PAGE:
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Population assessment and habitat associations of the Visayan Hornbill (Penelopides panini) in Northwest Panay, Philippines



Seven out of ten hornbill species in the Philippines are threatened with extinction. Among these is the endangered Visayan Hornbill (Penelopides panini), found on the islands of Panay and Negros. Threatened by habitat loss and hunting, its population size is thought to have declined from 1800 individuals 20 years ago to less than 1000. However, a recent study on Negros estimated 3564 individuals across three core forest blocks. This study aims to quantify the Visayan Hornbill population size in and around the Northwest Panay Peninsula Natural Park (NWPPNP) on Panay, the largest contiguous low-elevation forest landscape remaining across its range, and its broad habitat associations across a gradient of environmental degradation.


Hornbills were surveyed using 10-min distance sampling point counts (n = 367) along transects (average length 1.1 km). Environmental variables were recorded along transects, while habitat was classified into primary forest, secondary forest, plantation, or open habitat. Distance software was used to estimate population densities stratified by habitat, with the overall population estimate taken as a mean of habitat density estimates weighted by habitat area. Using generalized linear mixed models, hornbill occurrence was modelled using combinations of nine environmental variables as main and two-way fixed effects.


Surveys covered 204.4 km2 of the 374.8 km2 Northwest Panay Peninsula. Hornbills were not recorded in plantations or open habitats. Hornbill density was significantly higher in primary forest (17.8 individuals/km2 ± 26.9% CV) than in secondary forest (3.7 individuals/km2 ± 33.2% CV; z = 15.212, P < 0.001). The overall population estimate for the NWPPNP and environs is 2109 individuals, and 2673 individuals for the entire Northwest Panay Peninsula. Hornbill presence was best explained by a model including distance from the Park boundary alongside five interaction effects and transect as a random effect. Distance, and the interaction between distance and medium-sized trees were significant predictors of hornbill presence.


Our study evidences the habitat preference of the Visayan Hornbill, highlights the importance of the NWPPNP for the species’ conservation, and provides strong evidence for re-assessing the global population size.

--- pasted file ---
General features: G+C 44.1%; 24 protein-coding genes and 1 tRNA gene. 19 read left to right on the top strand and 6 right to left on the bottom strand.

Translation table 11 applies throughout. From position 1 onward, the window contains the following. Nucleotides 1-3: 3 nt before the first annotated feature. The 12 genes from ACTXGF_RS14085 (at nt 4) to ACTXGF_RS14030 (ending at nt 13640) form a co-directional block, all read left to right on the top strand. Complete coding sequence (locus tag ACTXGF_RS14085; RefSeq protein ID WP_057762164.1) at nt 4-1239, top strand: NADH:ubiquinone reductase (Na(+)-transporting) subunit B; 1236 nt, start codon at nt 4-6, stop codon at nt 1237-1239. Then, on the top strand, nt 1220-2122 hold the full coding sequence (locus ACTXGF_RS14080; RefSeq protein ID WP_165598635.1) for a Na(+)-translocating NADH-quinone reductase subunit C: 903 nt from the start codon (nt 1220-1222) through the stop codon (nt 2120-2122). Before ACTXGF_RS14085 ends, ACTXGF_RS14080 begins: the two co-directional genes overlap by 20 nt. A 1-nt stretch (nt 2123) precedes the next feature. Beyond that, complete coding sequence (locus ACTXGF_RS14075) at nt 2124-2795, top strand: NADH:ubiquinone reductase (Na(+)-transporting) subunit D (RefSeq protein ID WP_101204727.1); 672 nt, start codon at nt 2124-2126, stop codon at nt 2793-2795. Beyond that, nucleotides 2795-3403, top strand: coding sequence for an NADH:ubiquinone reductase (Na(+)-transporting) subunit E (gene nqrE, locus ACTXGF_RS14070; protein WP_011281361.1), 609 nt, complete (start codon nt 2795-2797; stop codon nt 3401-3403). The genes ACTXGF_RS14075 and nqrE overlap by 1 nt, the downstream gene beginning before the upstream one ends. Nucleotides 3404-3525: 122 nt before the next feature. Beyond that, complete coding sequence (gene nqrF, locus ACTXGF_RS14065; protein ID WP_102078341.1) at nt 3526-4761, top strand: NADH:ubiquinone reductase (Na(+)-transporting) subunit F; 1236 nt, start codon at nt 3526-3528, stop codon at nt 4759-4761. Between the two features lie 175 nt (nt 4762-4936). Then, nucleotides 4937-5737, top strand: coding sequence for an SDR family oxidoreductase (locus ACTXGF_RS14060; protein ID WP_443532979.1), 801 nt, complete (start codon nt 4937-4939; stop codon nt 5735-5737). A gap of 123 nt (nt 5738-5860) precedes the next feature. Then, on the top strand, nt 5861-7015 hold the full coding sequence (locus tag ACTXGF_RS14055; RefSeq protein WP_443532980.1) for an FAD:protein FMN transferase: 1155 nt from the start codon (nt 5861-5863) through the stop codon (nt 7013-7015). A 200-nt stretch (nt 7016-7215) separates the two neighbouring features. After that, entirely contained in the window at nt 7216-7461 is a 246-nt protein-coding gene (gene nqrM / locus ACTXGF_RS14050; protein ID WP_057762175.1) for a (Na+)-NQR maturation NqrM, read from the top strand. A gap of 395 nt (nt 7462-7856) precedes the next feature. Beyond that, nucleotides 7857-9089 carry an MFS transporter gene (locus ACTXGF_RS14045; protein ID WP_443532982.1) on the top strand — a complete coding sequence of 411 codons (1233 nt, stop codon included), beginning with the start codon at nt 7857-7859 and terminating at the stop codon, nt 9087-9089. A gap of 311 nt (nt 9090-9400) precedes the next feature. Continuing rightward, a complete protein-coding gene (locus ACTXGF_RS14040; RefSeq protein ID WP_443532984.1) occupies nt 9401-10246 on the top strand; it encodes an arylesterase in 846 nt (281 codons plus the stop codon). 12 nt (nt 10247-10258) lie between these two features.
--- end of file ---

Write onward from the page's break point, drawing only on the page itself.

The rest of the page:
The Philippines is one of the 18 mega-biodiverse countries of the world, and a collective which harbours two thirds of the earth’s biodiversity, while the Philippines itself ranks fourth in levels of global bird endemism (Convention on Biological Diversity 2020). However, Southeast Asia is experiencing a wildlife crisis (Harrison et al. 2016), primarily due to some of the highest deforestation rates in the world (Hughes 2017), and severe hunting pressures (Gray et al. 2018).

Hornbills, as frugivorous birds, play an important role in seed dispersal in tropical forests (Kinnaird and O’Brien 2007). Targeted for domestic consumption and/or the international trade in their casques (Sreekar et al. 2015), their tendency to congregate at fruiting trees and travel long distances makes them particularly vulnerable to hunting pressure (Harrison et al. 2016). Furthermore, as cavity-nesting species, they are also vulnerable to deforestation, as they often rely on old, larger trees in undisturbed forest to breed (Kinnaird and O’Brien 2007). As a result, seven out of the ten hornbill species in the Philippines are considered globally threatened with extinction, among which four are “Endangered” or “Critically Endangered”, while the populations of all ten species are thought to be decreasing (IUCN 2021).

Endemic to the western Visayas of the Philippines (Collar et al. 1999), the globally endangered Visayan (or Tarictic) Hornbill (Penelopides panini) is recorded on the islands of Negros and Panay. Small populations may remain on Masbate and Pan de Azucar (BirdLife International 2020), while it is now considered locally extinct on Ticao (Curio 1994; del Hoyo et al. 2001), Guimaras and Sicogon (BirdLife International 2020). The remaining populations exhibit loss of genetic diversity and are probably genetically isolated due to at least 100 km distance between currently available habitats (Sammler et al. 2012). The Visayan Hornbill inhabits dipterocarp forest up to 1100 m a.s.l., occasionally to 1500 m a.s.l., and with a preference for undisturbed habitat, although it does utilise secondary forests (BirdLife International 2020).

As with other hornbills in the region, the Visayan Hornbill is threatened by deforestation and hunting, resulting in an increasingly fragmented and small population (BirdLife International 2020). While natural forest cover (> 30% canopy cover, vegetation > 5 m height) was estimated at ~ 37% and ~ 27% on Panay and Negros, respectively, in 2000, only 5.4% and 2.1% of this was classified as primary forest (Global Forest Watch 2021). Very small forest fragments remain on the species’ other range islands (BirdLife International 2020). Previously estimated at more than 1800 individuals, including 1200 mature individuals, declines in the last 20 years suggest the global population may now comprise less than 1000 individuals, with no subpopulation containing more than 250 individuals (BirdLife International 2020).